Home News Center NJJN's COVID-19 Youth Justice Response Fund Grantee Spotlight: MN Coalition for Youth Justice

NJJN's COVID-19 Youth Justice Response Fund Grantee Spotlight: MN Coalition for Youth Justice

March 30, 2021

Legal Rights Center and MN Coalition for Youth Justice Covid19 Youth Justice Response Fund Grant Update

In May 2020, NJJN announced a new COVID-19 Youth Justice Response Fund to support advocacy toward the decarceration of youth correctional facilities in the wake of the global coronavirus pandemic. Out of 40 applications, five organizations received 1-year 
grants to bolster their efforts to advocate for alternatives to institutional care and detention. We are pleased to report on the work of our grantees, this month highlighting the work of the Minnesota Coalition for Youth Justice. 

In response to COVID-19 the Minnesota Coalition for Youth Justice (the coalition) and the Legal Rights Center (LRC) have fought steadily to protect the public health rights of incarcerated youth in Minnesota. With grant support from the National Juvenile Justice Network’s COVID-19 Youth Justice Response Fund, LRC and the coalition have been building community power on the ground to push systemic changes that transform the way youth are treated by the justice system - including during a public health crisis.   

With NJJN support, a Youth Justice Organizing Fellowship was launched in the summer of 2020. Nine folks of color directly impacted by the justice system received social justice organizing training, held meetings with elected officials, and created narrative resources highlighting community needs over funding for prisons. Additionally, with NJJN support, LRC and the coalition worked with youth on a community resource mapping process to identify resources that young people currently utilize and those needed in their communities.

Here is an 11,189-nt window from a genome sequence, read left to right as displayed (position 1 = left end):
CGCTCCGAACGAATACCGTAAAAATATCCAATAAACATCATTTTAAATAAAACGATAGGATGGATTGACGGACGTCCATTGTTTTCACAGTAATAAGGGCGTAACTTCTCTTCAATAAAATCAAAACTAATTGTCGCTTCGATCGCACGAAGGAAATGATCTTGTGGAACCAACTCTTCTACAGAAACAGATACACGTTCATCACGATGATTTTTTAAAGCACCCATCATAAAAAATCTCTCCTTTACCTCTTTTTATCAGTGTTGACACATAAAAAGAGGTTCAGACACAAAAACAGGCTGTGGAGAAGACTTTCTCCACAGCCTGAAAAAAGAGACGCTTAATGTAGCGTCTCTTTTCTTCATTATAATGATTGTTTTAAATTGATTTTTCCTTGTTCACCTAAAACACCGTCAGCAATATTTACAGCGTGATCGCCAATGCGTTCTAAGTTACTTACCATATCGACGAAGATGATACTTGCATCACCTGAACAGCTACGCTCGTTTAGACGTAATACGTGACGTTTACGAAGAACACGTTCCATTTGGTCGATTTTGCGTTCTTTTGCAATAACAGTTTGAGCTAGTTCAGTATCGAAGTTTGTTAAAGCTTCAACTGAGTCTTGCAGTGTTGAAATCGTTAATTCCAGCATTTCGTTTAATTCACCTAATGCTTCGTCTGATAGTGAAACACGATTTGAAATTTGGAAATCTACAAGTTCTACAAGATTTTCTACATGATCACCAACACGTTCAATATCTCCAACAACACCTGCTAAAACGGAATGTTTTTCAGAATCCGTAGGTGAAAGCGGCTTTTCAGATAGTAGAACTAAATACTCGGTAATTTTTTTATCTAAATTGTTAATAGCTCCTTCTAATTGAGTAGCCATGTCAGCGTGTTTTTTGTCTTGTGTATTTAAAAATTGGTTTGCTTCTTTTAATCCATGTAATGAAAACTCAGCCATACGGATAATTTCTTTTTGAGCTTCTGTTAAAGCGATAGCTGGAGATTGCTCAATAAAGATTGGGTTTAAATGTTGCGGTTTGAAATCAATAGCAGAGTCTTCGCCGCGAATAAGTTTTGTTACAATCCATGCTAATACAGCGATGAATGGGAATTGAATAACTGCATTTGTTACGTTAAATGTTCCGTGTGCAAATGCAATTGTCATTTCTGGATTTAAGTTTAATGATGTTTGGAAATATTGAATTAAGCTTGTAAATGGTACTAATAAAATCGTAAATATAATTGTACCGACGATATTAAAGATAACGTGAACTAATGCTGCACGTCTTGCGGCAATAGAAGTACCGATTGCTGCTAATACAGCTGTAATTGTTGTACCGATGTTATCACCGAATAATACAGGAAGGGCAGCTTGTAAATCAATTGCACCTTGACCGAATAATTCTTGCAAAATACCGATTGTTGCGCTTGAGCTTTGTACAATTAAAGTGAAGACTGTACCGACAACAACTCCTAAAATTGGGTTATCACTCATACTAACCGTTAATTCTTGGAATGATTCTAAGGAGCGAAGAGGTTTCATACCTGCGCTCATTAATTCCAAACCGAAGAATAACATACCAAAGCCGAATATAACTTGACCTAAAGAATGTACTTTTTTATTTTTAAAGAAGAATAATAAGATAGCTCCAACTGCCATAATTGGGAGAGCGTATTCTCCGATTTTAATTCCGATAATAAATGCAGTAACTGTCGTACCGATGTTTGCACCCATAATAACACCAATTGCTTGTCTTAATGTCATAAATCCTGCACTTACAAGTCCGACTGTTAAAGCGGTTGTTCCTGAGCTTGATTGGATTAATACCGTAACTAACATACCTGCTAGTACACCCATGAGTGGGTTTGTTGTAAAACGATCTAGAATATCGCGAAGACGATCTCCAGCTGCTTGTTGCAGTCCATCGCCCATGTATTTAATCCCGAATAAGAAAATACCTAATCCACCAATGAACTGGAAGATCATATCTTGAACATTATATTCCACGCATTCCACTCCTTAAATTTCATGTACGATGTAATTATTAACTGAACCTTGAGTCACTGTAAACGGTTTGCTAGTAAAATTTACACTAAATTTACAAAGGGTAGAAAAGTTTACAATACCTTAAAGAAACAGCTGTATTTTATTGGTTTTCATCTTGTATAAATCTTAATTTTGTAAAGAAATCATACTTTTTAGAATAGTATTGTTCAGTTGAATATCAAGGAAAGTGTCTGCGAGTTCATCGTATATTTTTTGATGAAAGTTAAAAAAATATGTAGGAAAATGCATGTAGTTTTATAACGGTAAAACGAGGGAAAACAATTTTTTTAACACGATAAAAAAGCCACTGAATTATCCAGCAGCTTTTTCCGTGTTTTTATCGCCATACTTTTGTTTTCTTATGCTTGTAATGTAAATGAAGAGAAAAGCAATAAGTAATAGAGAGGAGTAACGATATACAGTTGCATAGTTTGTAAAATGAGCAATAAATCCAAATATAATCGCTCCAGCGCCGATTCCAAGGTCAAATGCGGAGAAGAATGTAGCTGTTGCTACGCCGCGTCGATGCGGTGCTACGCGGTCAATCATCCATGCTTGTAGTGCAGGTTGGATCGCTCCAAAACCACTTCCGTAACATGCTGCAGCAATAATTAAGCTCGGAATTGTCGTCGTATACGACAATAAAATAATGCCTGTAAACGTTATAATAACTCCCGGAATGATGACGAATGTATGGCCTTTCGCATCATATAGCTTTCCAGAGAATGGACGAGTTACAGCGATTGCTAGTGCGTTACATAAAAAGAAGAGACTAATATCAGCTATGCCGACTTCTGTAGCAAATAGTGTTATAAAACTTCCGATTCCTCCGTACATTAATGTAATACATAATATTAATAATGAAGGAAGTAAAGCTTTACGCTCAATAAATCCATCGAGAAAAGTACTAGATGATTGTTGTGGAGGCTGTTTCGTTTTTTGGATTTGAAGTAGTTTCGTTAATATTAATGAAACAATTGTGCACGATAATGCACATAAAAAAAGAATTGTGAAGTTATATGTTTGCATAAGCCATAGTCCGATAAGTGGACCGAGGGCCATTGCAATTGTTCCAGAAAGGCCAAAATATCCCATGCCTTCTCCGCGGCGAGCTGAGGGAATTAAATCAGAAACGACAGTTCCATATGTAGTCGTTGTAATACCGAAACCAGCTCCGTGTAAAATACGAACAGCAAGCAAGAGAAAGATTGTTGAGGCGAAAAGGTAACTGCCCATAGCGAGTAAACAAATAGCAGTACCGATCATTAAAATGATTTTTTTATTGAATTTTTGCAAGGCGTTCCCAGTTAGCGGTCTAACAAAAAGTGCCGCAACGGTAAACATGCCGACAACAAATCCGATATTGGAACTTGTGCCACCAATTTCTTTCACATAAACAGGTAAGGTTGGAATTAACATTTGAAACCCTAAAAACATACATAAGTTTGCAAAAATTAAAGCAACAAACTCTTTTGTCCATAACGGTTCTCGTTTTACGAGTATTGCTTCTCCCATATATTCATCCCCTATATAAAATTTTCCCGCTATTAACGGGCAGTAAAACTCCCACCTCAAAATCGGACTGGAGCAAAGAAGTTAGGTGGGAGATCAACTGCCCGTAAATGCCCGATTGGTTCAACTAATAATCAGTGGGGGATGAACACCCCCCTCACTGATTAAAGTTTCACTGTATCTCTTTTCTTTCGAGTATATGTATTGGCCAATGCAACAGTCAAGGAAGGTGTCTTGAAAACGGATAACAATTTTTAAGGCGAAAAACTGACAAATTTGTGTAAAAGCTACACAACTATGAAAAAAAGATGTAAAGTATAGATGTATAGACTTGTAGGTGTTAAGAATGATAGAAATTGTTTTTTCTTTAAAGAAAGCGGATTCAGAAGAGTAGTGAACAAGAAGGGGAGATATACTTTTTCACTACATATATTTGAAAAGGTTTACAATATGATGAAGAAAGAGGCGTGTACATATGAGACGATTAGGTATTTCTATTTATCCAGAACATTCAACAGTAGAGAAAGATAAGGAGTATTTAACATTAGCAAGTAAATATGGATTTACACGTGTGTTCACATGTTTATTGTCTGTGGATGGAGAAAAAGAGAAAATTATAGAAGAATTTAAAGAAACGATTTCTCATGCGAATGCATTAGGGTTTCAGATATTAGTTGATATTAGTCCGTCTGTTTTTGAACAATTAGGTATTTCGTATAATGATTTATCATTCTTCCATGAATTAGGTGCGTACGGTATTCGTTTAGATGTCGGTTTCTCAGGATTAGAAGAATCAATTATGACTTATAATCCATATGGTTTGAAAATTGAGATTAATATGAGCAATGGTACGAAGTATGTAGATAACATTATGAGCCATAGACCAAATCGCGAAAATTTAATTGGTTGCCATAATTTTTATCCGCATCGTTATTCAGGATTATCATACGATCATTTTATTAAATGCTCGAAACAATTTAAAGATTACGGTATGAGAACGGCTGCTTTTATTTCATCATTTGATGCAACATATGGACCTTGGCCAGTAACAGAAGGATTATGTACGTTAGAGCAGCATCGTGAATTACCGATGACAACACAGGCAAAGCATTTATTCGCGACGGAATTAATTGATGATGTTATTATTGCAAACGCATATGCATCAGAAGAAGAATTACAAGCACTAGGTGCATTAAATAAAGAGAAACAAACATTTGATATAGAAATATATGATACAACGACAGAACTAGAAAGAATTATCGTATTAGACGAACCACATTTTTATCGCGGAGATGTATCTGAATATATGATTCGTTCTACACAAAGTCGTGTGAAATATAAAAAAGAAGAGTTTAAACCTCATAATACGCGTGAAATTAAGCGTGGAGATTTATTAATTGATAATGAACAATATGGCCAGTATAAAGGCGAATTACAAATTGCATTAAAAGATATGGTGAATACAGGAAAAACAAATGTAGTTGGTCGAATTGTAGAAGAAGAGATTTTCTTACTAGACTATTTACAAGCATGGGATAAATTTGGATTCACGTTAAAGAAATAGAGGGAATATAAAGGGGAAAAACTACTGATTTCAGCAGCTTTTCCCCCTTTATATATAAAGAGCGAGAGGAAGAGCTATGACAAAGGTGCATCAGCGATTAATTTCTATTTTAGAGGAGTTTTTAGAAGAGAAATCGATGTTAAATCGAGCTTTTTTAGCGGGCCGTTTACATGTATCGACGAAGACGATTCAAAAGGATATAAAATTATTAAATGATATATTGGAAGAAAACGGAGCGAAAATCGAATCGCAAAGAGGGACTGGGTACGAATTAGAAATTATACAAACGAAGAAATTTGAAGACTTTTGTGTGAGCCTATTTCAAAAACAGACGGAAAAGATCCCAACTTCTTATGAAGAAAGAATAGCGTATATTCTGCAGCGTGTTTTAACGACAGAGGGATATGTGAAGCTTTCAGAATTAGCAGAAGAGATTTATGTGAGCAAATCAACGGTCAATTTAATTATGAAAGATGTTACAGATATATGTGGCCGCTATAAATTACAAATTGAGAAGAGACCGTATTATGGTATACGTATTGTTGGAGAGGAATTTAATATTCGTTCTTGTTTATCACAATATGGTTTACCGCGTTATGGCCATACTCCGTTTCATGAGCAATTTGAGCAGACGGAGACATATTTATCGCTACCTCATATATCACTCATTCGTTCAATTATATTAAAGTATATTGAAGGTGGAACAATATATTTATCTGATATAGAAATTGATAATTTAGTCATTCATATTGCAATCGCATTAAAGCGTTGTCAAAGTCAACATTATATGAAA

One of the major concerns raised by the COVID-19 pandemic was the enactment of a blanket no-visitation policy in facilities licensed by Minnesota’s Department of Correction. Alongside its other advocacy work, LRC and the coalition successfully secured a reversal of that policy and have been pushing for the accelerated release of incarcerated youth. Calls for decarceration in light of the pandemic have strengthened broader efforts to review and stop all youth out-of-home placements in favor of community-based alternatives.   

For instance, the coalition’s advocacy sparked a county workgroup aimed at developing an intensive community-based alternative to youth correctional placements. And tragically, the death of an African-American teenager, Cornelius Fredricks, in a Michigan for-profit residential behavioral facility that housed some out-of-state youth from Hennepin County led to a local and state end to placements in that for-profit facility. 

LRC and the coalition plan to continue pushing for systematic review of youth in placements to continue to put pressure on decision-makers to keep youth safe.  

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